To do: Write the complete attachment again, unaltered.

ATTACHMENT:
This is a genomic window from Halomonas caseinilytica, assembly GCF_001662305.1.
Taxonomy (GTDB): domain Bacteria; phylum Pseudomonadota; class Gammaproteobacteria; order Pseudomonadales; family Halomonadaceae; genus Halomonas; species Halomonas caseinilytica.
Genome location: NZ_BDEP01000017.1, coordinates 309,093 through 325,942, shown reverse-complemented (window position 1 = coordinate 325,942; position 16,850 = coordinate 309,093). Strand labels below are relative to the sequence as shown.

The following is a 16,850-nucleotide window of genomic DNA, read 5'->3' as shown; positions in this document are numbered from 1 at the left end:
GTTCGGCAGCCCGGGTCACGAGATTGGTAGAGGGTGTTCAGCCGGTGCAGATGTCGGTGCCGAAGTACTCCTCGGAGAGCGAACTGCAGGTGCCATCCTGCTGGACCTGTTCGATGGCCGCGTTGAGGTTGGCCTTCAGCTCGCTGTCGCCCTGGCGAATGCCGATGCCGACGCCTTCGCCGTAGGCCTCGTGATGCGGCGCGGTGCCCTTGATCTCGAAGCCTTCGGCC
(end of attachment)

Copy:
This is a genomic window from Halomonas caseinilytica, assembly GCF_001662305.1.
Taxonomy (GTDB): domain Bacteria; phylum Pseudomonadota; class Gammaproteobacteria; order Pseudomonadales; family Halomonadaceae; genus Halomonas; species Halomonas caseinilytica.
Genome location: NZ_BDEP01000017.1, coordinates 309,093 through 325,942, shown reverse-complemented (window position 1 = coordinate 325,942; position 16,850 = coordinate 309,093). Strand labels below are relative to the sequence as shown.

The following is a 16,850-nucleotide window of genomic DNA, read 5'->3' as shown; positions in this document are numbered from 1 at the left end:
GTTCGGCAGCCCGGGTCACGAGATTGGTAGAGGGTGTTCAGCCGGTGCAGATGTCGGTGCCGAAGTACTCCTCGGAGAGCGAACTGCAGGTGCCATCCTGCTGGACCTGTTCGATGGCCGCGTTGAGGTTGGCCTTCAGCTCGCTGTCGCCCTGGCGAATGCCGATGCCGACGCCTTCGCCGTAGGCCTCGTGATGCGGCGCGGTGCCCTTGATCTCGAAGCCTTCGGCC